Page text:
Thanks to new procedures, digital processing is becoming faster and cheaper all the time. Which is what enables rapid capture protocol to scan 3,500 sites a day for less than one US-dollar per site. Even digital 3D image processing is nowadays affordable.

GLAM institutions in particular, which are dominated by conservative, often elitist and cliquish individuals, tend to regard the digitisation process with the hesitation one might expect. But anybody who wants to remain relevant has to develop a new self-image, must develop a “digital mindset” which is satisfies our altered behavioural habits. As a report from 22 cultural organisations put it:

“The challenge is not about technology, which we are often guilty of fetishising as a solution to problems. It is about audience and the ways in which digital technologies are changing their behaviours: at work, at home, on the move, learning, playing, questioning, socialising, sharing, communicating. Forever.” 

So What Does the Cultural Heritage of the Future Look Like?
 

Networks are developing that are sharing their inventories and are agreeing to uniform standards. So the Europeana is actually a library that just manages the metadata of thousands of interconnected libraries – the books themselves remain in the individual libraries.

The Wikimedia GLAM Project is also based on networked thinking. Volunteers make the knowledge of the cultural institutions freely available to everyone with internet access – hundreds of millions of site visitors per month make the demand clear. OpenGLAM, an initiative from the Open Knowledge Foundation, is likewise an open and global network. It initiates workshops and helps cultural institutions to share their inventories with the public, in order to contribute to a cultural commons.

Open Licences for our Digital Cultural Heritage
 

It is not just that digitised cultural assets can be distributed simply and widely on the internet, a whole new attitude develops that believes in sharing, redesigning and remixing works. A pioneer of this attitude is Merete Sanderhoff from the Danish National Gallery. In the book Sharing is Caring, she recommends using open licences according to the Creative Commons principle for digitised collections. In this spirit, the cultural institutions of the American Yale University announced in 2011 an open access policy, and declared all works not covered by copyright to be public property. This new standard is also being followed by the National Gallery of Art in the USA or the English Tate Gallery, which published their collection databank on Github so that others can work with it. Github also hosts the metadata from the Cooper Hewitt Museum (USA). Will Github, the depot for software code, also become a depot for digitised cultural assets?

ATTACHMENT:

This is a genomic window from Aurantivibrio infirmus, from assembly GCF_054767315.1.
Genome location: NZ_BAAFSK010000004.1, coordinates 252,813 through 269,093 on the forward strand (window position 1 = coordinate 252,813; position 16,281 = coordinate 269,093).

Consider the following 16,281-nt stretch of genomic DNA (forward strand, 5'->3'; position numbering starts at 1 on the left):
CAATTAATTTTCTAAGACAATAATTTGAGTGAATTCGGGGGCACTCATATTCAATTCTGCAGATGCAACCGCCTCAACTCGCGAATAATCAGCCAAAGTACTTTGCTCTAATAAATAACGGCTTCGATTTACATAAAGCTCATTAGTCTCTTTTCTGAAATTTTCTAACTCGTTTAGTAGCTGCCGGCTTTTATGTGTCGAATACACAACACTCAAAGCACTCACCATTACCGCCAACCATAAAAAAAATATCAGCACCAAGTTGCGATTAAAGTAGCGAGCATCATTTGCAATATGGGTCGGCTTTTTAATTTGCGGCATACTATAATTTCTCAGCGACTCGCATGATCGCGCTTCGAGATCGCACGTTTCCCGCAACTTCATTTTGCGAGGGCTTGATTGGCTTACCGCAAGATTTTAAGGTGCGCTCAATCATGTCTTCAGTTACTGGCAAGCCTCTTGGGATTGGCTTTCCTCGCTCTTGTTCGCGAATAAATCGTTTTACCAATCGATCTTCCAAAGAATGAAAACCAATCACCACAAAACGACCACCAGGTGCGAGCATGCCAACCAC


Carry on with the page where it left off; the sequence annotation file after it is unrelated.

The Rijksmuseum in Amsterdam is equally open to remixes: the more than 200,000 exhibits on their website are all free to be used, there is even an interface for developers. Hundreds of thousands of visitors have put together the images and data for over 170,000 personal virtual exhibitions. Taco Dibbits, Director of Collections, has no fears that the artworks will be publicly defaced. On the contrary: “the action of actually working with an image, clipping it out and paying attention to the very small details makes you remember it.” If somebody wants to print a Vermeer on their toilet paper, he’d prefer it to be a high quality reproduction than a bad one. 

Building Cultural Heritage Together and Developing New Formats
 

Thanks to digitisation, many people can work on developing our cultural assets. Museums like the Walters Art Museum (USA) or the organisers of Coding da Vinci in Germany run hackathons where creatives and programmers come together to develop new games, apps, eBooks etc.